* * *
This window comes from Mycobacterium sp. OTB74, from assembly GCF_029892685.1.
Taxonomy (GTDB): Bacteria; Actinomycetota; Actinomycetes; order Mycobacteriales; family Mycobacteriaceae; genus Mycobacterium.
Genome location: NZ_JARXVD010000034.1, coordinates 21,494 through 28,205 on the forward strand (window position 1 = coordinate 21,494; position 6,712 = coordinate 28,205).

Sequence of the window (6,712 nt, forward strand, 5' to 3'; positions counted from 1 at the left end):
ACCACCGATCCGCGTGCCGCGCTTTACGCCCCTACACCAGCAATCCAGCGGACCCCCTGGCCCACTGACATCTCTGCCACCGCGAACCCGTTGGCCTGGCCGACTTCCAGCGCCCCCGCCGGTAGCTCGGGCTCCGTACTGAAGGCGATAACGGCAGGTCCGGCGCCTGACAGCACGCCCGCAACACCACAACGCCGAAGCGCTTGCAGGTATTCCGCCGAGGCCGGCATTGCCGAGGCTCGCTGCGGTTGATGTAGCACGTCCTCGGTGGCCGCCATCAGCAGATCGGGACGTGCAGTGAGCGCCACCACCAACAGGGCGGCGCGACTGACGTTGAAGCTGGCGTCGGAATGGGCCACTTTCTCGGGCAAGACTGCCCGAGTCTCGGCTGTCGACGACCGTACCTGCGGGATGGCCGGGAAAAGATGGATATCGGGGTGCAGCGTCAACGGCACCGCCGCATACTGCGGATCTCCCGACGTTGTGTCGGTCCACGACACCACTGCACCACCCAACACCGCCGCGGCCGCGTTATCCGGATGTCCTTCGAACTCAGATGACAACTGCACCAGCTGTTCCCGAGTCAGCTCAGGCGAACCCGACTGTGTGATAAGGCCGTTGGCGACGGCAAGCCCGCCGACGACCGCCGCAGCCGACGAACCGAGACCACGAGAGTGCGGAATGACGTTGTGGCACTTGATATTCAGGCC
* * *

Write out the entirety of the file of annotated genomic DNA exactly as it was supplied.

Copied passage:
This window comes from Mycobacterium sp. OTB74, from assembly GCF_029892685.1.
Taxonomy (GTDB): Bacteria; Actinomycetota; Actinomycetes; order Mycobacteriales; family Mycobacteriaceae; genus Mycobacterium.
Genome location: NZ_JARXVD010000034.1, coordinates 21,494 through 28,205 on the forward strand (window position 1 = coordinate 21,494; position 6,712 = coordinate 28,205).

Sequence of the window (6,712 nt, forward strand, 5' to 3'; positions counted from 1 at the left end):
ACCACCGATCCGCGTGCCGCGCTTTACGCCCCTACACCAGCAATCCAGCGGACCCCCTGGCCCACTGACATCTCTGCCACCGCGAACCCGTTGGCCTGGCCGACTTCCAGCGCCCCCGCCGGTAGCTCGGGCTCCGTACTGAAGGCGATAACGGCAGGTCCGGCGCCTGACAGCACGCCCGCAACACCACAACGCCGAAGCGCTTGCAGGTATTCCGCCGAGGCCGGCATTGCCGAGGCTCGCTGCGGTTGATGTAGCACGTCCTCGGTGGCCGCCATCAGCAGATCGGGACGTGCAGTGAGCGCCACCACCAACAGGGCGGCGCGACTGACGTTGAAGCTGGCGTCGGAATGGGCCACTTTCTCGGGCAAGACTGCCCGAGTCTCGGCTGTCGACGACCGTACCTGCGGGATGGCCGGGAAAAGATGGATATCGGGGTGCAGCGTCAACGGCACCGCCGCATACTGCGGATCTCCCGACGTTGTGTCGGTCCACGACACCACTGCACCACCCAACACCGCCGCGGCCGCGTTATCCGGATGTCCTTCGAACTCAGATGACAACTGCACCAGCTGTTCCCGAGTCAGCTCAGGCGAACCCGACTGTGTGATAAGGCCGTTGGCGACGGCAAGCCCGCCGACGACCGCCGCAGCCGACGAACCGAGACCACGAGAGTGCGGAATGACGTTGTGGCACTTGATATTCAGGCC